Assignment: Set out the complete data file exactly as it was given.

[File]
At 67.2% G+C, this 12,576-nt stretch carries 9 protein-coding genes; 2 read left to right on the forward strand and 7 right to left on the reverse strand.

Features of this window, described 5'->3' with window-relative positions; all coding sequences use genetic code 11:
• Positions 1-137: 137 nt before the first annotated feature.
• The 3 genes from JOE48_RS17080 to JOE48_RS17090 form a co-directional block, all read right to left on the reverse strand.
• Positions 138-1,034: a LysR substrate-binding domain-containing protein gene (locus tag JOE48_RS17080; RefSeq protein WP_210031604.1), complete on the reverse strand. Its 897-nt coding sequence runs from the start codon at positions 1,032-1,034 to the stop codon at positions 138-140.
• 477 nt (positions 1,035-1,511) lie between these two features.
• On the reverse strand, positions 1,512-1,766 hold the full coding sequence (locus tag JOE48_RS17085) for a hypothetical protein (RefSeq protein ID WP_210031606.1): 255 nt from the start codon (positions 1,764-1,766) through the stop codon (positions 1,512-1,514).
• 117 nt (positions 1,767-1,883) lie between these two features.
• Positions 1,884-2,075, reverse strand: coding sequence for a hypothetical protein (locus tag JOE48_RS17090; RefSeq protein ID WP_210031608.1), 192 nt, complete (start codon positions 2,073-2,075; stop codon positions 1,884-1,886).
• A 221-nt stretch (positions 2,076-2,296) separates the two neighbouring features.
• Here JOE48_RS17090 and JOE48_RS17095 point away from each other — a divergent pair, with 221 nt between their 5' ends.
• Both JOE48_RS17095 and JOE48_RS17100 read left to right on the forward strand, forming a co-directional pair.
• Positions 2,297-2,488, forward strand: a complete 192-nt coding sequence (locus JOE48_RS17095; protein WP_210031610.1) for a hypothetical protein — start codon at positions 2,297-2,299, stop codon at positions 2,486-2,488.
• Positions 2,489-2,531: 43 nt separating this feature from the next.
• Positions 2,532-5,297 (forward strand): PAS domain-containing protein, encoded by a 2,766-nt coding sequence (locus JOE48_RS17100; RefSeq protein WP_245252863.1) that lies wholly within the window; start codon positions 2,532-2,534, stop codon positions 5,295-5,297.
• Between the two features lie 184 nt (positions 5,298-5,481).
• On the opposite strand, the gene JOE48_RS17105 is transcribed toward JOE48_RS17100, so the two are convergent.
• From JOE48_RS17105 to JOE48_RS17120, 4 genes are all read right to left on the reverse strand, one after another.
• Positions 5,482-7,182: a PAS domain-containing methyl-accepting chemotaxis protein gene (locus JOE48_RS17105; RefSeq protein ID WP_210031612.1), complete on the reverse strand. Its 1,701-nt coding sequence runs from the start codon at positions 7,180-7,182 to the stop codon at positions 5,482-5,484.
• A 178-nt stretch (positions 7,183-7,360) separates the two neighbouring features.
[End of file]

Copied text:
At 67.2% G+C, this 12,576-nt stretch carries 9 protein-coding genes; 2 read left to right on the forward strand and 7 right to left on the reverse strand.

Features of this window, described 5'->3' with window-relative positions; all coding sequences use genetic code 11:
• Positions 1-137: 137 nt before the first annotated feature.
• The 3 genes from JOE48_RS17080 to JOE48_RS17090 form a co-directional block, all read right to left on the reverse strand.
• Positions 138-1,034: a LysR substrate-binding domain-containing protein gene (locus tag JOE48_RS17080; RefSeq protein WP_210031604.1), complete on the reverse strand. Its 897-nt coding sequence runs from the start codon at positions 1,032-1,034 to the stop codon at positions 138-140.
• 477 nt (positions 1,035-1,511) lie between these two features.
• On the reverse strand, positions 1,512-1,766 hold the full coding sequence (locus tag JOE48_RS17085) for a hypothetical protein (RefSeq protein ID WP_210031606.1): 255 nt from the start codon (positions 1,764-1,766) through the stop codon (positions 1,512-1,514).
• 117 nt (positions 1,767-1,883) lie between these two features.
• Positions 1,884-2,075, reverse strand: coding sequence for a hypothetical protein (locus tag JOE48_RS17090; RefSeq protein ID WP_210031608.1), 192 nt, complete (start codon positions 2,073-2,075; stop codon positions 1,884-1,886).
• A 221-nt stretch (positions 2,076-2,296) separates the two neighbouring features.
• Here JOE48_RS17090 and JOE48_RS17095 point away from each other — a divergent pair, with 221 nt between their 5' ends.
• Both JOE48_RS17095 and JOE48_RS17100 read left to right on the forward strand, forming a co-directional pair.
• Positions 2,297-2,488, forward strand: a complete 192-nt coding sequence (locus JOE48_RS17095; protein WP_210031610.1) for a hypothetical protein — start codon at positions 2,297-2,299, stop codon at positions 2,486-2,488.
• Positions 2,489-2,531: 43 nt separating this feature from the next.
• Positions 2,532-5,297 (forward strand): PAS domain-containing protein, encoded by a 2,766-nt coding sequence (locus JOE48_RS17100; RefSeq protein WP_245252863.1) that lies wholly within the window; start codon positions 2,532-2,534, stop codon positions 5,295-5,297.
• Between the two features lie 184 nt (positions 5,298-5,481).
• On the opposite strand, the gene JOE48_RS17105 is transcribed toward JOE48_RS17100, so the two are convergent.
• From JOE48_RS17105 to JOE48_RS17120, 4 genes are all read right to left on the reverse strand, one after another.
• Positions 5,482-7,182: a PAS domain-containing methyl-accepting chemotaxis protein gene (locus JOE48_RS17105; RefSeq protein ID WP_210031612.1), complete on the reverse strand. Its 1,701-nt coding sequence runs from the start codon at positions 7,180-7,182 to the stop codon at positions 5,482-5,484.
• A 178-nt stretch (positions 7,183-7,360) separates the two neighbouring features.